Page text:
4. The method of claim 3 wherein the authorization request transmitted to the call center includes an authorization code.

5. The method of claim 1, wherein the communication from the telematics unit to the charge controller includes an authorization code.

6. The method of claim 5, the method further comprising:

determining, by the charge controller, that the authorization code is correct, wherein the determining occurs before the discharging of the vehicle battery by the charge controller.

7. The method of claim 1, the method further comprising:

stopping, by the charge controller, the discharging of the vehicle battery when a predetermined condition is met.

8. The method of claim 7, wherein the predetermined condition includes at least one of:

the charge of the vehicle battery reaching a predetermined charge level;
a predetermined amount of time elapsing since the beginning of the discharging;
the charge extracted from the battery reaching a predetermined amount;
the charge controller receives a command to stop discharging; or
a charging port of the vehicle battery being disconnected.

9. The method of claim 1, wherein the telematics-equipped vehicle is a plug-in type electric vehicle.

10. The method of claim 1, wherein the authorization received by the telematics unit includes an authorization code.

11. The method of claim 10, the method further comprising:

determining, at the telematics unit, that the authorization code is correct, wherein the determining occurs before the communicating, to a charge controller, that discharge of the vehicle battery is authorized.

12. A system for preventing unauthorized discharge of a vehicle battery on a telematics-equipped vehicle, the system comprising:

a call center, adapted to receive an authorization request to allow the discharging of the vehicle battery and to approve the authorization request based on the content of the authorization request;
a vehicle equipped with a telematics unit, the telematics unit being adapted to receive an authorization from the call center to allow the discharging of the vehicle battery and to communicate the authorization to a charge controller; and
the charge controller, adapted to receive the authorization from the telematics unit and to control flow of charge out of the vehicle battery.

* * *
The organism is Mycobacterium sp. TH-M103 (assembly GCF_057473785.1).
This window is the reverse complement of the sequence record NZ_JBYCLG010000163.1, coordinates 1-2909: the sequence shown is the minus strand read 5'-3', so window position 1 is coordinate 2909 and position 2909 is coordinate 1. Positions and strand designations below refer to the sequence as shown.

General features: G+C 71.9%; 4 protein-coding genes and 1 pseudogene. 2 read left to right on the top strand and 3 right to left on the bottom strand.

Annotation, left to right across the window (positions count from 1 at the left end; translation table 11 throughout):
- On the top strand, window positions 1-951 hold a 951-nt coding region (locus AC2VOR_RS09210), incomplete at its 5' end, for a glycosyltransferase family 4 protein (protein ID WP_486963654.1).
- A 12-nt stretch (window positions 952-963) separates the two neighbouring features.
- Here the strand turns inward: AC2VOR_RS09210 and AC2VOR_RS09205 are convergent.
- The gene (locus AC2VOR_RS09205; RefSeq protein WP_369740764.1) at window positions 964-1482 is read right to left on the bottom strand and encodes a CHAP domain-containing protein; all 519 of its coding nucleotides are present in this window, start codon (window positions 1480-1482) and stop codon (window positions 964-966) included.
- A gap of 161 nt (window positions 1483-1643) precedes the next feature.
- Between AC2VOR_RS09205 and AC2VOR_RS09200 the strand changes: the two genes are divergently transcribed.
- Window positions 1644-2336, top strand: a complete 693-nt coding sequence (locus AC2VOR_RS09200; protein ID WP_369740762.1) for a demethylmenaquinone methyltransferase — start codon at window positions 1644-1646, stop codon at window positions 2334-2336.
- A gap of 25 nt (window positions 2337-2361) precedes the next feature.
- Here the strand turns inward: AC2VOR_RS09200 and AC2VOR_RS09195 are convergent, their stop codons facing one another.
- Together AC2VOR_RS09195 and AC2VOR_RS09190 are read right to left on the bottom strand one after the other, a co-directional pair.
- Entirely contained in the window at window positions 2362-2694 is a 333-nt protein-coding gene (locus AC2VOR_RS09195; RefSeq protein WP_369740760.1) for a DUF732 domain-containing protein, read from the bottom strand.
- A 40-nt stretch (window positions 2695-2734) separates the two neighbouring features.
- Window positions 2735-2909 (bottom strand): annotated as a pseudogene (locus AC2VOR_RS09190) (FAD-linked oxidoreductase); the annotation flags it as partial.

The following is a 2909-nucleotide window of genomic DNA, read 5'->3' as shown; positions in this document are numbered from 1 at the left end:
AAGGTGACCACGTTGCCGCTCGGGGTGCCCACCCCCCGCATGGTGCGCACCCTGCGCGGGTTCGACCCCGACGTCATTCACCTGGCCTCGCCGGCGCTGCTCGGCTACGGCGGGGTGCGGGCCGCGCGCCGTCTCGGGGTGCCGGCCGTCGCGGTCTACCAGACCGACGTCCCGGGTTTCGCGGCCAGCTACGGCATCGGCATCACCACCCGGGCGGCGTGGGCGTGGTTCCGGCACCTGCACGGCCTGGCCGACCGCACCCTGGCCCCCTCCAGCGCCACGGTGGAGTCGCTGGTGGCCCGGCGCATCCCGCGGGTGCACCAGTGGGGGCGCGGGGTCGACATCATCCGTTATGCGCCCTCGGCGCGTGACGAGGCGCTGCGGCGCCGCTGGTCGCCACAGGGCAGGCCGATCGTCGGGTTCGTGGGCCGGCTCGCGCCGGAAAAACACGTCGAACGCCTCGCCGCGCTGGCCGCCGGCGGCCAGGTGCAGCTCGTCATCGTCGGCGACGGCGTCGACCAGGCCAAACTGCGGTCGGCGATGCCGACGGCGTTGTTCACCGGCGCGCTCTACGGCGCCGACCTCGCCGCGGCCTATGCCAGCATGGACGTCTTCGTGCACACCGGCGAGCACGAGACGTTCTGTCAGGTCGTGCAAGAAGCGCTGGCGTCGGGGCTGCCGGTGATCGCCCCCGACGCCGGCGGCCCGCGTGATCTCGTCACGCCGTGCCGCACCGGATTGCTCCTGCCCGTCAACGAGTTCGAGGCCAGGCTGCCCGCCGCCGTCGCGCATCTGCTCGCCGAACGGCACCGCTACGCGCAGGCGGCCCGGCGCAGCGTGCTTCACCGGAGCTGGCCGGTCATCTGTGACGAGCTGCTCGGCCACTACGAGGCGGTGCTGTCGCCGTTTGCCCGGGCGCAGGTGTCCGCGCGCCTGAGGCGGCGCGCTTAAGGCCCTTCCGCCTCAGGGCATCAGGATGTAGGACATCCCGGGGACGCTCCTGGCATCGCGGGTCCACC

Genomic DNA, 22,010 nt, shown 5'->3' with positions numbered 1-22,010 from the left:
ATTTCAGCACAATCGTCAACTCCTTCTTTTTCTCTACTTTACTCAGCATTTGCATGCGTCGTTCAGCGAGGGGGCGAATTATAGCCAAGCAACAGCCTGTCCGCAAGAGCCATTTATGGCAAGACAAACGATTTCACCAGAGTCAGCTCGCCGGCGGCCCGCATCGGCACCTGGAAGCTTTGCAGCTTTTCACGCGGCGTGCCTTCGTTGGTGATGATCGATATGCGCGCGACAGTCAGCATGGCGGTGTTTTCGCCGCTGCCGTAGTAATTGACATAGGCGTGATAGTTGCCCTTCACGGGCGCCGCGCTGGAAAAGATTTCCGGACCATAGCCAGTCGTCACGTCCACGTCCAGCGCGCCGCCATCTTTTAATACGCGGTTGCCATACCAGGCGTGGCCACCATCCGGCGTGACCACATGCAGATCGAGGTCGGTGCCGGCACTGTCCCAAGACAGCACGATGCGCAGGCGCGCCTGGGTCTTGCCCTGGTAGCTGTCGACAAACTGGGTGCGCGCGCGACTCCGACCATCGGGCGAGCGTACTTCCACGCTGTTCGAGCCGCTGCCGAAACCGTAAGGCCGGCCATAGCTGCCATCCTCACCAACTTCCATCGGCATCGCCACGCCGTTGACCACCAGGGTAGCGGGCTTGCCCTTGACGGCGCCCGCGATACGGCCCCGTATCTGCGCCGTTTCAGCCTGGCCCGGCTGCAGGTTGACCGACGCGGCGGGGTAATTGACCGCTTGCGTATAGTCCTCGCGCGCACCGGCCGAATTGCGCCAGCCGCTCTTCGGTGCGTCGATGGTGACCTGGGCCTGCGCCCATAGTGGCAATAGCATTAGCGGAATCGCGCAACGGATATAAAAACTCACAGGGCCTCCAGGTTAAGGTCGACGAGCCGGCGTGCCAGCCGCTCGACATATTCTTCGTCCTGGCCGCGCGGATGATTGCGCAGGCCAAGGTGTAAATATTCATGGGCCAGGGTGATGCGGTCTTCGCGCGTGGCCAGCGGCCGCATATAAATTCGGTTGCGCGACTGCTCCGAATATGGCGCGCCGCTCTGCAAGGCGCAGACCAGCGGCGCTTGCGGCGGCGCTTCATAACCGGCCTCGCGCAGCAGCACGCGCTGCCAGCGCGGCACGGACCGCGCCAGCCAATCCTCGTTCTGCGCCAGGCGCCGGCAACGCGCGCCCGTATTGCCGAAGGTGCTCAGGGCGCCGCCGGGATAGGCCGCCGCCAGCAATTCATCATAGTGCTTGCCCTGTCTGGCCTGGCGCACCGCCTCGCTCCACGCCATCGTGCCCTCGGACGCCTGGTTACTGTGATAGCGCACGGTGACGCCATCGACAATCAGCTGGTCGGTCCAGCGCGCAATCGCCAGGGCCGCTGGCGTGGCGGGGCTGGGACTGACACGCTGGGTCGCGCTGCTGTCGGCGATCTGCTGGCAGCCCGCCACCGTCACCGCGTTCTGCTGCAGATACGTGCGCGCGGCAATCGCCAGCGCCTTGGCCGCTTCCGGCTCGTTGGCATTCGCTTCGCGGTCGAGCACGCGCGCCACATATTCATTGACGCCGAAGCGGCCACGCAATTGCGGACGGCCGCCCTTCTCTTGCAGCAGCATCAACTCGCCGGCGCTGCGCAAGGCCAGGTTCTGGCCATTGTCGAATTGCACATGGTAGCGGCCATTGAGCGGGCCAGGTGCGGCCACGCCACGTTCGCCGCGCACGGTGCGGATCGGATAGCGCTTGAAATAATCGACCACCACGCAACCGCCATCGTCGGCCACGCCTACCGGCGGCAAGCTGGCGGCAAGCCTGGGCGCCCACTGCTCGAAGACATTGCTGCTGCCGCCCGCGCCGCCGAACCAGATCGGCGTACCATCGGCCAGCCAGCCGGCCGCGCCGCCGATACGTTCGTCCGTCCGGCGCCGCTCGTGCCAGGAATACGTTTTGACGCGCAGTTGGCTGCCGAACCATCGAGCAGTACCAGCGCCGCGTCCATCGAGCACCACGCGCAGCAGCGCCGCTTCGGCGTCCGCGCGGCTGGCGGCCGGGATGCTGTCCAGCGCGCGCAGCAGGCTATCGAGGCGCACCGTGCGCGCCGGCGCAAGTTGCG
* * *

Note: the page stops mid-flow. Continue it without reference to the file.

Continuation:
13. The system of claim 12, wherein the telematics unit further comprises a user interface adapted to receive the authorization request from a user.

14. The system of claim 12, wherein the authorization communicated to the charge controller includes an authorization code and the charge controller is further adapted to determine if the authorization code is correct.

15. A method for preventing unauthorized discharge of a battery on a telematics-equipped vehicle, the method comprising:

receiving, by a call center, an authorization request to allow discharge of a vehicle battery from a telematics unit;
approving, by the call center, the authorization request based on the content of the authorization request; and
transmitting the authorization to the telematics unit, so as to cause the vehicle battery to be discharged.

16. The method of claim 15, wherein the authorization request includes security information that the call center utilizes to approve the request.

17. The method of claim 15, wherein the authorization request includes an authorization code, and the call center approves the authorization request if the call center determines that the authorization code is correct.

Referenced Cited

U.S. Patent Documents

20090177595 July 9, 2009 Dunlap et al.
20110084665 April 14, 2011 White et al.

Patent History

Patent number: 8335547
Type: Grant
Filed: Dec 16, 2010
Date of Patent: Dec 18, 2012
Patent Publication Number: 20120157083
Assignee: General Motors LLC (Detroit, MI)
Inventor: Scott W. Otterson (Clinton Township, MI)
Primary Examiner: Lee Nguyen
Attorney: Leydig, Voit & Mayer, Ltd.
Application Number: 12/969,918

Classifications